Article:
Industry veteran, started in medical electronics, then mobile, ISP/Telco and mobile/wireless. Been in the industry for over 20 years. Involv Industry veteran, started in medical electronics, then mobile, ISP/Telco and mobile/wireless. Been in the industry for over 20 years. Involved in various start-ups and early stage investor and write for various tech sites. Mainly now just professionally annoy people (sometimes). Can be found on Twitter as stevekennedyuk and on a techie blog Euro Tech News.
Every Internet connected device has an IP address, and we’re running out of new ones, fast. As we’ve reported previously, the Internet is running out of addresses in what’s known as IPv4 space. Today IANA announced in a video stream that it had issued its last 5 block of /8 address space to the 5 Local Internet Registries around the world.
Though each block contains almost 2 million IP addresses, the proliferation of online devices (especially within the home) means that they’re not going to last long. After that, we have to wait for the new IPv6 system to proliferate across the Internet. For an explanation of how that works, see our previous post on the issue.
However, we shouldn’t panic too much yet. There are ways to limit IPv4 use. ISPs use techniques such as network address translation as much as possible, which means say a home user gets “virtual address” which are translated to a real IP address at their broadband connection, but that still requires a single real address for the connection. There are some protocols such as VoIP which are notoriously bad when using virtual addressing and therefore can require real addresses too.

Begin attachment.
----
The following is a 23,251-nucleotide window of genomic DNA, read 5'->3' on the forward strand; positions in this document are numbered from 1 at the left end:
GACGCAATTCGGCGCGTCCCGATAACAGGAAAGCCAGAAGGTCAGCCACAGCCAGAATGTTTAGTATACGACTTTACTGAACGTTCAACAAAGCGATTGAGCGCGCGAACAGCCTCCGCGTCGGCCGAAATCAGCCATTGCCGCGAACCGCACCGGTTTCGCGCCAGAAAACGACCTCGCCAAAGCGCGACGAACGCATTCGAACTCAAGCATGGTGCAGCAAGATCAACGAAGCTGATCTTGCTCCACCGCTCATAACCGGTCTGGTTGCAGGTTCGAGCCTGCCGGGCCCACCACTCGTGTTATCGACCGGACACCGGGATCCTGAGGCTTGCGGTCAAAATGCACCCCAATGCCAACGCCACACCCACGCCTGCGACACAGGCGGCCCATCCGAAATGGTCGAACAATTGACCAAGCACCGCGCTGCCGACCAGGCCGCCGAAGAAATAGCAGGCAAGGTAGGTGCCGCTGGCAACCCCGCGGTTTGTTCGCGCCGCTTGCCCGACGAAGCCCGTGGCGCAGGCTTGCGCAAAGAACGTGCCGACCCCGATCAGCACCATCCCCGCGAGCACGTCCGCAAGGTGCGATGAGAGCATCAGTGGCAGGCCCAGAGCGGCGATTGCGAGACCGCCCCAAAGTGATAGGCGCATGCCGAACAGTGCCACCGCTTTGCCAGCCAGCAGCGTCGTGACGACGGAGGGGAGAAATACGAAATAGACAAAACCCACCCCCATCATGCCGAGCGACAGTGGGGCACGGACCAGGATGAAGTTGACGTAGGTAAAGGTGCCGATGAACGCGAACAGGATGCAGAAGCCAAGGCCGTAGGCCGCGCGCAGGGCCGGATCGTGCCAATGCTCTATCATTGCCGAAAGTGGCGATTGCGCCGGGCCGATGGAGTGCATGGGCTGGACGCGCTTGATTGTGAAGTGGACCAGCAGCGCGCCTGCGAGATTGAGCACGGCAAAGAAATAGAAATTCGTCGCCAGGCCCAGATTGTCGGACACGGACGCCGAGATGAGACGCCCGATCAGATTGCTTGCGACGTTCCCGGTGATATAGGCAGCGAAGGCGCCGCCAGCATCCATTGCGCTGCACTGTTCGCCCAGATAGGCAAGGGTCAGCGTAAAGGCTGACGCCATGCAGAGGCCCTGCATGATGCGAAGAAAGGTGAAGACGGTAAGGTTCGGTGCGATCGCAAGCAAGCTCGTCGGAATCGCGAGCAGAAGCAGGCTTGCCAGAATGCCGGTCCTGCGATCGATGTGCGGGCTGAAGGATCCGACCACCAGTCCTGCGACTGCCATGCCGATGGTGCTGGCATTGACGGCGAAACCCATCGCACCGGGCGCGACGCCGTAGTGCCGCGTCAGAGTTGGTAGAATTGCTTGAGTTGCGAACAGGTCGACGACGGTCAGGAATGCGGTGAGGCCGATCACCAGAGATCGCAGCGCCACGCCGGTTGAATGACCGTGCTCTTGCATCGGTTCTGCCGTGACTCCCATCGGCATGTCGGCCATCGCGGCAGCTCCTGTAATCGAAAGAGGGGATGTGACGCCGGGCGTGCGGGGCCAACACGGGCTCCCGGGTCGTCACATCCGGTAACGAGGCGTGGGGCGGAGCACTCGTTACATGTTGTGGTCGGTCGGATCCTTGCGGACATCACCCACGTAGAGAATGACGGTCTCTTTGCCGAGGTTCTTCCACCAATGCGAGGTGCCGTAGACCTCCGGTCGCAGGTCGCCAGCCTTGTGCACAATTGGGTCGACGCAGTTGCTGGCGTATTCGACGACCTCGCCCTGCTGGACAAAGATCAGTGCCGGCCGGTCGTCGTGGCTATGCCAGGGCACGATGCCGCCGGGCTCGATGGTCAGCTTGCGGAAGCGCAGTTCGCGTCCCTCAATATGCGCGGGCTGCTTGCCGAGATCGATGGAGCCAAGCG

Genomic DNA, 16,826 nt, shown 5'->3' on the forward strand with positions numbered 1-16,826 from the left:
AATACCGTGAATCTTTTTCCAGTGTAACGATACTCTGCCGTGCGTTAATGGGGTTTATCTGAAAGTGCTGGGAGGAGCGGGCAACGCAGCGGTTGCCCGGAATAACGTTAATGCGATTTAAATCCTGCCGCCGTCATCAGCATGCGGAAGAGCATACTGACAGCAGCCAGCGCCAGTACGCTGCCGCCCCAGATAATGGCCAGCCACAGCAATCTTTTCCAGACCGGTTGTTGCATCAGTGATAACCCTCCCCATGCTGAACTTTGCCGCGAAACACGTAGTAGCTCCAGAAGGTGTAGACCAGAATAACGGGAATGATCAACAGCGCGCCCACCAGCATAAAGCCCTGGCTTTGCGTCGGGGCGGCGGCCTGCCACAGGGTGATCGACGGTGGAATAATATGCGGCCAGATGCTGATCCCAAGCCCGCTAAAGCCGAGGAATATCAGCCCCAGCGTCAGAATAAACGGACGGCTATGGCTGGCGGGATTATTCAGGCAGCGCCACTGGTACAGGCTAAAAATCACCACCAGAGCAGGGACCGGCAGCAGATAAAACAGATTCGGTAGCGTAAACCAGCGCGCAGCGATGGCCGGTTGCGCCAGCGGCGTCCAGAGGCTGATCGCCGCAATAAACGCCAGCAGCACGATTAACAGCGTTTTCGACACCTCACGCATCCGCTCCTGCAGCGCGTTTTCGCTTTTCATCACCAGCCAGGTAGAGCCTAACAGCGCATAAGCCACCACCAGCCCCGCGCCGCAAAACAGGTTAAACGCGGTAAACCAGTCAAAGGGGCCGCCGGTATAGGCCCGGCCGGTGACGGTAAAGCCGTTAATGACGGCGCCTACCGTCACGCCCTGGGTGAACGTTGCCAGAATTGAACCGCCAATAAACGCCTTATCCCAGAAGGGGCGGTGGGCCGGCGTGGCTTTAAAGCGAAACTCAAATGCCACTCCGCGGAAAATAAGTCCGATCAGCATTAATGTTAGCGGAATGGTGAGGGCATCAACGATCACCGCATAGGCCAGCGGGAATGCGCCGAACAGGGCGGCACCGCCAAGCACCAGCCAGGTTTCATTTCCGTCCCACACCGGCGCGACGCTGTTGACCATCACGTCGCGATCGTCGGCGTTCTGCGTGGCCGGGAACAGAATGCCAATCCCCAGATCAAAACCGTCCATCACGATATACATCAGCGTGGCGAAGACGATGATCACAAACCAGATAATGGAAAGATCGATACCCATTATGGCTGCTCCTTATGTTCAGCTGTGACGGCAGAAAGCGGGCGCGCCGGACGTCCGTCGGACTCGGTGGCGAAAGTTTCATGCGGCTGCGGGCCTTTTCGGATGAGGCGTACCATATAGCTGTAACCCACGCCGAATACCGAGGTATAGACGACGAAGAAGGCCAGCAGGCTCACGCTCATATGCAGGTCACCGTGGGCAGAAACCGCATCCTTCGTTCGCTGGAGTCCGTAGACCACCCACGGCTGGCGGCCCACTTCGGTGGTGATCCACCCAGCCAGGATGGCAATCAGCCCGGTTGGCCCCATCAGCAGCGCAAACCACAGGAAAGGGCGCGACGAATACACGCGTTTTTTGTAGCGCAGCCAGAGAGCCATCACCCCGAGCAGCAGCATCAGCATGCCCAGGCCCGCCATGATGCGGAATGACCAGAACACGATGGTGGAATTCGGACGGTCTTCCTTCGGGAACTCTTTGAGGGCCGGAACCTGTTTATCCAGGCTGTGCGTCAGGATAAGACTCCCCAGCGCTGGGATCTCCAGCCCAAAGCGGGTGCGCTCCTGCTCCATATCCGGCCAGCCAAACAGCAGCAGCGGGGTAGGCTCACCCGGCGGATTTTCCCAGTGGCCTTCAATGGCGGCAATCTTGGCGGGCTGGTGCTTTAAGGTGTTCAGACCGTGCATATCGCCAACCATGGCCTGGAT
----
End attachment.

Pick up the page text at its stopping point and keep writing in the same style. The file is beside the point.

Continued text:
Now it’s just a matter of waiting to see who grabs those remaining addresses from the Local Internet Registries and what will happen when they finally have no more IPv4 address space to give out.
It’s worth noting that there are some companies who have complete IPv4 blocks to themselves, such as Apple. Hewlett-Packard (HP) even has two, as they acquired Digital Equipment Corporation who had their own. Others include Xerox, AT&T, Ford, Eli Lily, Prudential Securities, Computer Sciences Corporation (CSC). The US military and government own quite a few and even the UK has a couple owned by the Ministry of Defense (MoD) and UK Government Department for Work and Pensions. Maybe some of them will give them back?
A testing day for IPv6 was recently announced for 8 June this year, although shifting the whole of the Internet onto the new system, which allows for many more Internet-connected devices, may take a lot longer.
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